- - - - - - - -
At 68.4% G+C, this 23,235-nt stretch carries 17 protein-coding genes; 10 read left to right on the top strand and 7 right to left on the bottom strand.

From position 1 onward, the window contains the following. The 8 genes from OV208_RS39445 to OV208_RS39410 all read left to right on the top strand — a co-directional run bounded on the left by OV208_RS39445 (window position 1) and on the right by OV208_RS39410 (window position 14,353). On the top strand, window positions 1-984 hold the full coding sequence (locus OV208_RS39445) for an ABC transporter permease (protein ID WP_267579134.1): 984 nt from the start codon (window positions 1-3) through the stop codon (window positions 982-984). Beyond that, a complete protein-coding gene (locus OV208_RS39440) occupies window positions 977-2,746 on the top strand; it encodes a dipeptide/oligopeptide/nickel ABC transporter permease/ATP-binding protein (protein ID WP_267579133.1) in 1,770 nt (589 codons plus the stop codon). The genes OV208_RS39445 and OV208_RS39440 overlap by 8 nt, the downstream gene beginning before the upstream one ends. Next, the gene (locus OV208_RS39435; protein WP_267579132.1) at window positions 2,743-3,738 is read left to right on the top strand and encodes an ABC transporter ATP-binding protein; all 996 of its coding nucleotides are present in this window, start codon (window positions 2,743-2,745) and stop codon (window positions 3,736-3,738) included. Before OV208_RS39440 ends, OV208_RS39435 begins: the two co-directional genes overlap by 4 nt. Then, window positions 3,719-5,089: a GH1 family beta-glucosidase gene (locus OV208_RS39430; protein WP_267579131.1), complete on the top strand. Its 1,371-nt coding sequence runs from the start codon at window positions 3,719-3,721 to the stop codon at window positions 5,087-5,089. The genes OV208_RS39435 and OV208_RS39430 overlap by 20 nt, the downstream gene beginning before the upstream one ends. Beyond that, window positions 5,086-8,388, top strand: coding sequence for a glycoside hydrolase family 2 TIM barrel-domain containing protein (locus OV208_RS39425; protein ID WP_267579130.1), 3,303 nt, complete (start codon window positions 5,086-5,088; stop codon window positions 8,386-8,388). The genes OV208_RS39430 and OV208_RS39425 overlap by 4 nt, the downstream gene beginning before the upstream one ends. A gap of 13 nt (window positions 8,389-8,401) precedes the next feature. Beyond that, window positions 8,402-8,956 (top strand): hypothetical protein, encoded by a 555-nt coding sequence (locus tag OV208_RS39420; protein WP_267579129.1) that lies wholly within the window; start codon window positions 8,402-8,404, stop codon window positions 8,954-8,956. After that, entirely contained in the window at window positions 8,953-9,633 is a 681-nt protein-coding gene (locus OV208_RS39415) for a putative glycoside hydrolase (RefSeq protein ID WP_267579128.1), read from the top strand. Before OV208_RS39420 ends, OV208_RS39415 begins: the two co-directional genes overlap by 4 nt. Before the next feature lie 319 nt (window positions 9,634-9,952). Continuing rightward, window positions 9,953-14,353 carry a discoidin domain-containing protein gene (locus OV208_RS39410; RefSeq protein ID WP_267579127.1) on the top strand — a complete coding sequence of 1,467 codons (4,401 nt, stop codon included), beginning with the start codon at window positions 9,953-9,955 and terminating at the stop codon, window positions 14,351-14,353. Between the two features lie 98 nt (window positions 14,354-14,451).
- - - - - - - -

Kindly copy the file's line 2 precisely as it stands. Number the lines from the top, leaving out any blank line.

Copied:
From position 1 onward, the window contains the following. The 8 genes from OV208_RS39445 to OV208_RS39410 all read left to right on the top strand — a co-directional run bounded on the left by OV208_RS39445 (window position 1) and on the right by OV208_RS39410 (window position 14,353). On the top strand, window positions 1-984 hold the full coding sequence (locus OV208_RS39445) for an ABC transporter permease (protein ID WP_267579134.1): 984 nt from the start codon (window positions 1-3) through the stop codon (window positions 982-984). Beyond that, a complete protein-coding gene (locus OV208_RS39440) occupies window positions 977-2,746 on the top strand; it encodes a dipeptide/oligopeptide/nickel ABC transporter permease/ATP-binding protein (protein ID WP_267579133.1) in 1,770 nt (589 codons plus the stop codon). The genes OV208_RS39445 and OV208_RS39440 overlap by 8 nt, the downstream gene beginning before the upstream one ends. Next, the gene (locus OV208_RS39435; protein WP_267579132.1) at window positions 2,743-3,738 is read left to right on the top strand and encodes an ABC transporter ATP-binding protein; all 996 of its coding nucleotides are present in this window, start codon (window positions 2,743-2,745) and stop codon (window positions 3,736-3,738) included. Before OV208_RS39440 ends, OV208_RS39435 begins: the two co-directional genes overlap by 4 nt. Then, window positions 3,719-5,089: a GH1 family beta-glucosidase gene (locus OV208_RS39430; protein WP_267579131.1), complete on the top strand. Its 1,371-nt coding sequence runs from the start codon at window positions 3,719-3,721 to the stop codon at window positions 5,087-5,089. The genes OV208_RS39435 and OV208_RS39430 overlap by 20 nt, the downstream gene beginning before the upstream one ends. Beyond that, window positions 5,086-8,388, top strand: coding sequence for a glycoside hydrolase family 2 TIM barrel-domain containing protein (locus OV208_RS39425; protein ID WP_267579130.1), 3,303 nt, complete (start codon window positions 5,086-5,088; stop codon window positions 8,386-8,388). The genes OV208_RS39430 and OV208_RS39425 overlap by 4 nt, the downstream gene beginning before the upstream one ends. A gap of 13 nt (window positions 8,389-8,401) precedes the next feature. Beyond that, window positions 8,402-8,956 (top strand): hypothetical protein, encoded by a 555-nt coding sequence (locus tag OV208_RS39420; protein WP_267579129.1) that lies wholly within the window; start codon window positions 8,402-8,404, stop codon window positions 8,954-8,956. After that, entirely contained in the window at window positions 8,953-9,633 is a 681-nt protein-coding gene (locus OV208_RS39415) for a putative glycoside hydrolase (RefSeq protein ID WP_267579128.1), read from the top strand. Before OV208_RS39420 ends, OV208_RS39415 begins: the two co-directional genes overlap by 4 nt. Before the next feature lie 319 nt (window positions 9,634-9,952). Continuing rightward, window positions 9,953-14,353 carry a discoidin domain-containing protein gene (locus OV208_RS39410; RefSeq protein ID WP_267579127.1) on the top strand — a complete coding sequence of 1,467 codons (4,401 nt, stop codon included), beginning with the start codon at window positions 9,953-9,955 and terminating at the stop codon, window positions 14,351-14,353. Between the two features lie 98 nt (window positions 14,354-14,451).